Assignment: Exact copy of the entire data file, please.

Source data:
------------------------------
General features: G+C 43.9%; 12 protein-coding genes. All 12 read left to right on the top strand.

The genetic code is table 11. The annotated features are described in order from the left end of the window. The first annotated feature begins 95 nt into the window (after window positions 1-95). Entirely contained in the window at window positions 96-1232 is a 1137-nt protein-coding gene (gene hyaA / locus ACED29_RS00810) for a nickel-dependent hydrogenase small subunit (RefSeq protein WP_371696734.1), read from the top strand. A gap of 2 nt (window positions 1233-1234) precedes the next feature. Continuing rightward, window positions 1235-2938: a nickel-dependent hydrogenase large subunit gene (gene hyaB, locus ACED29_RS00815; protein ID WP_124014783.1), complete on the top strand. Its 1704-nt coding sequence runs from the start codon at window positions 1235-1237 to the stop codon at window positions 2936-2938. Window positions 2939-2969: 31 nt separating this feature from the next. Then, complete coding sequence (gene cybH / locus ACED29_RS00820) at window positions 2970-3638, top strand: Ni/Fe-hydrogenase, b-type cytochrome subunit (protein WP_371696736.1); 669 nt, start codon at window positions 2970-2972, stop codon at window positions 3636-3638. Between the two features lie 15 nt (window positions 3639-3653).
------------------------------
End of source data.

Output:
General features: G+C 43.9%; 12 protein-coding genes. All 12 read left to right on the top strand.

The genetic code is table 11. The annotated features are described in order from the left end of the window. The first annotated feature begins 95 nt into the window (after window positions 1-95). Entirely contained in the window at window positions 96-1232 is a 1137-nt protein-coding gene (gene hyaA / locus ACED29_RS00810) for a nickel-dependent hydrogenase small subunit (RefSeq protein WP_371696734.1), read from the top strand. A gap of 2 nt (window positions 1233-1234) precedes the next feature. Continuing rightward, window positions 1235-2938: a nickel-dependent hydrogenase large subunit gene (gene hyaB, locus ACED29_RS00815; protein ID WP_124014783.1), complete on the top strand. Its 1704-nt coding sequence runs from the start codon at window positions 1235-1237 to the stop codon at window positions 2936-2938. Window positions 2939-2969: 31 nt separating this feature from the next. Then, complete coding sequence (gene cybH / locus ACED29_RS00820) at window positions 2970-3638, top strand: Ni/Fe-hydrogenase, b-type cytochrome subunit (protein WP_371696736.1); 669 nt, start codon at window positions 2970-2972, stop codon at window positions 3636-3638. Between the two features lie 15 nt (window positions 3639-3653).